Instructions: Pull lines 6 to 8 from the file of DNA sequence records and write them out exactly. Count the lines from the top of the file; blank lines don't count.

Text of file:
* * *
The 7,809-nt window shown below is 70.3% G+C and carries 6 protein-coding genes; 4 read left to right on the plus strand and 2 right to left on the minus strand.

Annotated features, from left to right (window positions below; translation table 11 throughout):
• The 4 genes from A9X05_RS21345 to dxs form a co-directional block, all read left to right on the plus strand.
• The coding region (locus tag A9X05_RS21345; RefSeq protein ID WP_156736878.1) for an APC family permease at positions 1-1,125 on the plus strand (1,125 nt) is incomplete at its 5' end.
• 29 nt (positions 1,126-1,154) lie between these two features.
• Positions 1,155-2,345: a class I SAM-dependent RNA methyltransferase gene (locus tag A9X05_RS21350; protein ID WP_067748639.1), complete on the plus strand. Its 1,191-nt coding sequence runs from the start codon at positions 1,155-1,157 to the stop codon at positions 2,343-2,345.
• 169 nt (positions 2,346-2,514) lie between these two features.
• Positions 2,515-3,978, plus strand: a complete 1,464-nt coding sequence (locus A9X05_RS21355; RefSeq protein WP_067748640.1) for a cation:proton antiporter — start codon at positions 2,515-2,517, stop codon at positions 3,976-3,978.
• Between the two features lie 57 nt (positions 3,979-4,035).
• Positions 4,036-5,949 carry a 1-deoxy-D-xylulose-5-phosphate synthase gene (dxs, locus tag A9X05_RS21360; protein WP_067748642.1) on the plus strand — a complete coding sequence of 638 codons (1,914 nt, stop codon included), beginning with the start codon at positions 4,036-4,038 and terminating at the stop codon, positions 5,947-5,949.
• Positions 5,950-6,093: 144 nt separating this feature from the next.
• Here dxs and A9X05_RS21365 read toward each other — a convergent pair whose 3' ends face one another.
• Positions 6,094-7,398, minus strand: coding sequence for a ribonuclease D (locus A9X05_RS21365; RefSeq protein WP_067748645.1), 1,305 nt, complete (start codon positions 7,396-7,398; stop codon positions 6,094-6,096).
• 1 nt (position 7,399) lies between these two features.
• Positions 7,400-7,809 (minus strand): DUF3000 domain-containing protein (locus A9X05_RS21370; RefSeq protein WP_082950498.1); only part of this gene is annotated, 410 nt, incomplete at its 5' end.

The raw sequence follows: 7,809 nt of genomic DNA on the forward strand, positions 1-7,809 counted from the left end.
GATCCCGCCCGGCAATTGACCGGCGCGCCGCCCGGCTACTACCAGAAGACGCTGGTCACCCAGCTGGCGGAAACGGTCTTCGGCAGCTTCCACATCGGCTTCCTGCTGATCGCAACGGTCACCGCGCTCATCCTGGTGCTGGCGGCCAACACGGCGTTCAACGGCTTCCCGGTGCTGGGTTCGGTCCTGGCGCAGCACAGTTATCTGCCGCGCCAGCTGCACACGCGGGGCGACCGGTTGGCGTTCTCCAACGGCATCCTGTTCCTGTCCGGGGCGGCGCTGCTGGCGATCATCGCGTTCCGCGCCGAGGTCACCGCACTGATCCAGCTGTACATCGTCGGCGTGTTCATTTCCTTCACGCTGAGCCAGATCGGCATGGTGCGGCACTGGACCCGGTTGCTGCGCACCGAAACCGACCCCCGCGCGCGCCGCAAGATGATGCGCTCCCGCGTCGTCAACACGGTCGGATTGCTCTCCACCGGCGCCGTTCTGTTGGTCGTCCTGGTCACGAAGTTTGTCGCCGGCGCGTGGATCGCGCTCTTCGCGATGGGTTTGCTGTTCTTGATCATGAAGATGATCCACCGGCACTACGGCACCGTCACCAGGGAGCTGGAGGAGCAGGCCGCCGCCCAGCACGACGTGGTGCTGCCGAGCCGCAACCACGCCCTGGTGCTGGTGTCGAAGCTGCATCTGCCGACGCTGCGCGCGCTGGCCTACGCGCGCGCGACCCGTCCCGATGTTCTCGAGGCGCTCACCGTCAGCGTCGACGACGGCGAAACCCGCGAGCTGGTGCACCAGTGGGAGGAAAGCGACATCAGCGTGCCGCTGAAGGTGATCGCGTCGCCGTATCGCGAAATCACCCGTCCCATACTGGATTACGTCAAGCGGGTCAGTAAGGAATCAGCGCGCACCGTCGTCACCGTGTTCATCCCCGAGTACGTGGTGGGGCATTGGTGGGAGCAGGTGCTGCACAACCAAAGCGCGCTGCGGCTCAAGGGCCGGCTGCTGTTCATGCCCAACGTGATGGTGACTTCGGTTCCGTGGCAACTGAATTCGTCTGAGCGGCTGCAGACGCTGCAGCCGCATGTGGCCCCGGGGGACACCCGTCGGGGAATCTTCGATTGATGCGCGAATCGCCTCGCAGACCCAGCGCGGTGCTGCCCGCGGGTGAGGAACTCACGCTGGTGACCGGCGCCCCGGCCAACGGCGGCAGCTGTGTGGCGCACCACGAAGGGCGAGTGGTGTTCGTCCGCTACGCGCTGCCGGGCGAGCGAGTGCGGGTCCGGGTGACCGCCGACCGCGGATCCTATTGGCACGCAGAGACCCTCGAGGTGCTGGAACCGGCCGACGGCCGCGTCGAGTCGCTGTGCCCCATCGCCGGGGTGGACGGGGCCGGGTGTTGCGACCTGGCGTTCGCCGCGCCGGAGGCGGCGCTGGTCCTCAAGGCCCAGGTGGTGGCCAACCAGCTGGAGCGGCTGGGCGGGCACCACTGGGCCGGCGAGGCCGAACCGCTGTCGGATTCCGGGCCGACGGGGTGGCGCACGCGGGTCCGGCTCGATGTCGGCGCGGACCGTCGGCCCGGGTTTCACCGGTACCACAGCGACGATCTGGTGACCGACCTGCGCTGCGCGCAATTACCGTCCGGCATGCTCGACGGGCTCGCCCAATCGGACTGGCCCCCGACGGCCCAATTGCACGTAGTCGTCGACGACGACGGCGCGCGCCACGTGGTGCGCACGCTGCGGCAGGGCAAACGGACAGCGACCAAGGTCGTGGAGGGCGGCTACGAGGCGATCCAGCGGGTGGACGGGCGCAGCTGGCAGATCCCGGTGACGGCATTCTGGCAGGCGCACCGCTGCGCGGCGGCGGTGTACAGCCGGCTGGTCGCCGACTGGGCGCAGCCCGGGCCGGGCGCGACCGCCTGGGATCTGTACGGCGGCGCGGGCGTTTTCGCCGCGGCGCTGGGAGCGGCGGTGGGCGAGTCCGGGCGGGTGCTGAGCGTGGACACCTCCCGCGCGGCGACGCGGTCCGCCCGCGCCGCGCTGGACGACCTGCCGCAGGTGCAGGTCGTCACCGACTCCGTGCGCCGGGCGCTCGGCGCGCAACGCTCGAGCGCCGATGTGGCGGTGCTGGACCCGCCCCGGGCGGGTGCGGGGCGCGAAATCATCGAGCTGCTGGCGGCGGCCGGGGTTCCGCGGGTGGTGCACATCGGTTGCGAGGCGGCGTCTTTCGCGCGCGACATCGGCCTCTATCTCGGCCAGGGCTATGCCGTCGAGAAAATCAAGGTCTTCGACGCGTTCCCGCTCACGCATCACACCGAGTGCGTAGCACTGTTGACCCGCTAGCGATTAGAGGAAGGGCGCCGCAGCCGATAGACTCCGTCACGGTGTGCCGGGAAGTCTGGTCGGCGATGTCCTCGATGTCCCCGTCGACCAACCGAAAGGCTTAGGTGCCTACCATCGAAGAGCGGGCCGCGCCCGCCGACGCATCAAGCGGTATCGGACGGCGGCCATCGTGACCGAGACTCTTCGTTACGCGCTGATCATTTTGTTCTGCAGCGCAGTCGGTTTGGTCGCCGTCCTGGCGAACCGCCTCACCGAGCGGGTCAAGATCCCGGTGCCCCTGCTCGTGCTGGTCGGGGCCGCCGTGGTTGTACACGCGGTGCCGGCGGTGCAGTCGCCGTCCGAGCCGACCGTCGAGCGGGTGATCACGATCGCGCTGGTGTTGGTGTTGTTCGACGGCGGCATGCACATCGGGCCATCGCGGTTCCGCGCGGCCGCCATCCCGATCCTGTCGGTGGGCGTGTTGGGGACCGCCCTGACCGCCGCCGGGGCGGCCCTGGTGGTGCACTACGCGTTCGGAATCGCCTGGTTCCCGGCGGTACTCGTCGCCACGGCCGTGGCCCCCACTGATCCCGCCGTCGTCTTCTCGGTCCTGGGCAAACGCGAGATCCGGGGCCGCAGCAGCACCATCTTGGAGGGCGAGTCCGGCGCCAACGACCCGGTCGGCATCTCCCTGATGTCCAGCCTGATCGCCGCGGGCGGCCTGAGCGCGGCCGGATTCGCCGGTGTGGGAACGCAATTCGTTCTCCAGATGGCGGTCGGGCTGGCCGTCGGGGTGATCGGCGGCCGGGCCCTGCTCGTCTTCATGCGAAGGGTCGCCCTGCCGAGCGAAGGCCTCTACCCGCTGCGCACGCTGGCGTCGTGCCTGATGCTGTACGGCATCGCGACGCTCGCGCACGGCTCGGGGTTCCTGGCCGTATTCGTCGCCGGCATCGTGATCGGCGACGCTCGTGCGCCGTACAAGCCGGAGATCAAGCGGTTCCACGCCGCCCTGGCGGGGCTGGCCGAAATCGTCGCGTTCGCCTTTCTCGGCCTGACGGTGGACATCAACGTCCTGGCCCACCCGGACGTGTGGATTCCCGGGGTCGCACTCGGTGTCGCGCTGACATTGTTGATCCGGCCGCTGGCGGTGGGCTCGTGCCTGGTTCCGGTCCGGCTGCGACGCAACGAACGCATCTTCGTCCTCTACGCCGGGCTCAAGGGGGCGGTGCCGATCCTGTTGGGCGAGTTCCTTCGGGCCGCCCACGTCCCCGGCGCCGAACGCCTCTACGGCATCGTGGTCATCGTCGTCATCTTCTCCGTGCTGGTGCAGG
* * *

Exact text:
• Positions 1,155-2,345: a class I SAM-dependent RNA methyltransferase gene (locus tag A9X05_RS21350; protein ID WP_067748639.1), complete on the plus strand. Its 1,191-nt coding sequence runs from the start codon at positions 1,155-1,157 to the stop codon at positions 2,343-2,345.
• 169 nt (positions 2,346-2,514) lie between these two features.
• Positions 2,515-3,978, plus strand: a complete 1,464-nt coding sequence (locus A9X05_RS21355; RefSeq protein WP_067748640.1) for a cation:proton antiporter — start codon at positions 2,515-2,517, stop codon at positions 3,976-3,978.